Are you comparing apples to oranges?
Other buildings, including most industrial, R&D/Flex buildings and some office buildings, will offer Tenants a triple net (“NNN”) lease. In a NNN lease, the Tenant pays a Base Rent, plus all Operating Expenses for property taxes, insurance and common area maintenance. However, in a NNN lease, the Tenant usually contracts for and pays separately for its own janitorial and utilities. It can get confusing, because some Landlords structure their leases in a hybrid fashion by using a combination of Gross and NNN methods.
It is critical to understand the Landlord’s proposed office lease structure when analyzing competing office space options. Landlords may advertise space without quoting the full costs of the anticipated operating costs, e.g., conveniently forgetting the premises utility or janitorial costs in the quoted rates. Be sure your broker has asked enough questions to quantify and document all of the anticipated costs!
The chart below provides four examples for a 10,000 SF, Class A office space option, with the first-year lease rates analyzed for different lease structures:
Option A – Full Service Gross Lease: All operating costs included.
Option B – NNN Lease: Base Rent with all Operating Expenses included in NNN charges.
Option C – NNN Lease: Base Rent with NNN charges, but premises janitorial paid by the Tenant.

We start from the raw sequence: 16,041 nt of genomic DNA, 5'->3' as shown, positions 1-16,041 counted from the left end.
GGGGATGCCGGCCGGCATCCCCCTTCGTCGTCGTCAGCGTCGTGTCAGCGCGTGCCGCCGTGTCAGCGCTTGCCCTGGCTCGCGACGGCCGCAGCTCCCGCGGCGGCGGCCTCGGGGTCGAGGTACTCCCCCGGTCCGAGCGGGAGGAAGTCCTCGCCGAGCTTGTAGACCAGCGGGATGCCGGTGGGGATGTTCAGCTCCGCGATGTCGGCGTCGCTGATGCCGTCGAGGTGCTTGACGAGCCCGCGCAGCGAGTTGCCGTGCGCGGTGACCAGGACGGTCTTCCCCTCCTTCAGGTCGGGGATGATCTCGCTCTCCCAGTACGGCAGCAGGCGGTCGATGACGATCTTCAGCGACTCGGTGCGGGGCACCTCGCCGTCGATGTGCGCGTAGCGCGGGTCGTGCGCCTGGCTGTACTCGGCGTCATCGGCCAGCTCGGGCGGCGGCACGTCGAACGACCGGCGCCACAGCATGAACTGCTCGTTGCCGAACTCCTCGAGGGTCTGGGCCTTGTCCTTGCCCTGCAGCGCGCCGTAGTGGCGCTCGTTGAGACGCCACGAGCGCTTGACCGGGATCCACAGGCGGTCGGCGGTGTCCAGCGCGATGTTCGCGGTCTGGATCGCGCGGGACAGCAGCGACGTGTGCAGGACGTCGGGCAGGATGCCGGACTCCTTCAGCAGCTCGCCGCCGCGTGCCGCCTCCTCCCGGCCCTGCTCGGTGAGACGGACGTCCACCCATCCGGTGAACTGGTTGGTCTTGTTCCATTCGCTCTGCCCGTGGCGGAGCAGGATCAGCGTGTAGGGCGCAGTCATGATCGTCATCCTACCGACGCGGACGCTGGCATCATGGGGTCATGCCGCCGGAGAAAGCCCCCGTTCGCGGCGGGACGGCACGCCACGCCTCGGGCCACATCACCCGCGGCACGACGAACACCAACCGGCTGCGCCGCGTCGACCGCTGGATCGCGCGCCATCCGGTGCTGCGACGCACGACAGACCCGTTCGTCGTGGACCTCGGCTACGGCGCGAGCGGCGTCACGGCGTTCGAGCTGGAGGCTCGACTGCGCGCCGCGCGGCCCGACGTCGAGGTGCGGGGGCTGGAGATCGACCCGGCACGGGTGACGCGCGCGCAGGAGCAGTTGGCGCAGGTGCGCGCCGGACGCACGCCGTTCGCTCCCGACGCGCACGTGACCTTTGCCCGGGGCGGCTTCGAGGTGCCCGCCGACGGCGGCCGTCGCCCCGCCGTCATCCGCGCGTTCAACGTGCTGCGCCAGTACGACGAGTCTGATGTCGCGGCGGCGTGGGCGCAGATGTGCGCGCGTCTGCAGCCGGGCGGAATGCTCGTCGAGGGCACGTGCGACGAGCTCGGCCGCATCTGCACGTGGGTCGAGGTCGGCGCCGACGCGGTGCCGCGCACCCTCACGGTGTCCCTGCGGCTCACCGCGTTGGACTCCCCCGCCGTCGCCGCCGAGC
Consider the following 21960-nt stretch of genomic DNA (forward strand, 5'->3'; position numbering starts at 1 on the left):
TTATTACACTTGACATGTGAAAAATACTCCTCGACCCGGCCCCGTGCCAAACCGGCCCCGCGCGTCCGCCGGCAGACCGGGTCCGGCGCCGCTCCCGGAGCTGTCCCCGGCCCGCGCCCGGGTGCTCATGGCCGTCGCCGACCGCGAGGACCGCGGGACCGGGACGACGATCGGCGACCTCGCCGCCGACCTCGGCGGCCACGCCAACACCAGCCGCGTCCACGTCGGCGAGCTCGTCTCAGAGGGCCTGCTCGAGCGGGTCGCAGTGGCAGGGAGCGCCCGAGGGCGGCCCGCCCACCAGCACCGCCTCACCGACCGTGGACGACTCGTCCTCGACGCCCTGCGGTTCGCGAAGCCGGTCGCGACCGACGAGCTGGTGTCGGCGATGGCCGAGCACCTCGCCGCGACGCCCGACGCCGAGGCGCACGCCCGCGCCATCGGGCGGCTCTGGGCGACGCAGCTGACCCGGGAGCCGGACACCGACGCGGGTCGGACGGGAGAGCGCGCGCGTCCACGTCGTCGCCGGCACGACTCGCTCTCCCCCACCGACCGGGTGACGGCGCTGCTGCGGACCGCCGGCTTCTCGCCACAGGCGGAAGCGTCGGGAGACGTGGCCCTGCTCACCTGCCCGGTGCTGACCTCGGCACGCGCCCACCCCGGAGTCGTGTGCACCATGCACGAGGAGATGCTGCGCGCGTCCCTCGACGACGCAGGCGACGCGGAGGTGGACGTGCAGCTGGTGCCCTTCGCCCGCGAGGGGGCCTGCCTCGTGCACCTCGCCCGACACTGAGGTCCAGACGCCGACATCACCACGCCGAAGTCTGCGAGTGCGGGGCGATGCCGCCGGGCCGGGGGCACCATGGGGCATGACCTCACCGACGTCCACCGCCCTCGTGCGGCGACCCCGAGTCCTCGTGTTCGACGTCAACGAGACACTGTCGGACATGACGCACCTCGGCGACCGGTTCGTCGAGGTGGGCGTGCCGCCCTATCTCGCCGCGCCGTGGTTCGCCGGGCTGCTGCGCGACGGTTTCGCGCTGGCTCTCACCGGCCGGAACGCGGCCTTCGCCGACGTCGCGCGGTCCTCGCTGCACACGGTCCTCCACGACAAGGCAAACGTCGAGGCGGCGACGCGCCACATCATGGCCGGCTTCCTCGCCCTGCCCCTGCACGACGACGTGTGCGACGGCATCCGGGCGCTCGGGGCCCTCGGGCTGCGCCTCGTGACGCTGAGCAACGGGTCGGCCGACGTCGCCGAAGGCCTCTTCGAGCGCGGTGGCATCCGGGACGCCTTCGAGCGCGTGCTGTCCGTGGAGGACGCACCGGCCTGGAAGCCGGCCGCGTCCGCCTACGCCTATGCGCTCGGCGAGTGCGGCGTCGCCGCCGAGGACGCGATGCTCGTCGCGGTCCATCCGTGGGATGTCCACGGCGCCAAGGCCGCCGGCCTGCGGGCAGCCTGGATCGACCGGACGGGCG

Option D – NNN Lease: Base Rent with NNN charges, but premises janitorial and premises utility costs paid by the Tenant.
Facility options that at first glance appear less expensive, may in fact
cost considerably more when all office space lease costs are included.
Your commercial real estate broker should dig into the details to be sure that all potential costs are identified. The important thing is to understand exactly who is paying for what and, if you move forward with an office lease, to make sure that costs are clearly described in the lease document.
Guidance Corporate Realty Advisors
COMMERIAL REAL ESTATE PRIMERS
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With new office construction, a Landlord often installs the building’s common areas including lobby, restrooms and interior hallways. However, a Landlord may leave future tenant spaces in “Shell Condition,” with no interior build-out. This Shell Condition presents opportunities, challenges and risks for the prospective new Tenant.
Unless a space is specifically offered “As-Is,” Landlords typically provide some sort of “TI Allowance” that is typically a dollar allowance per square foot as part of the lease package offered to Tenants. The amount of TI Allowance that a Landlord is willing to offer a Tenant depends upon several factors including the length of the lease term, the Tenant’s credit strength, the vacancy rate in the building.
The Guidance Advantage
Guidance Corporate Realty Advisors provides corporate tenant / buyer representation services to corporate real estate users in the Denver metropolitan area including Boulder, Colorado. Guidance also provides these services in all major U. S. markets, as well as markets in Canada, Asia, South and Central America, and Europe.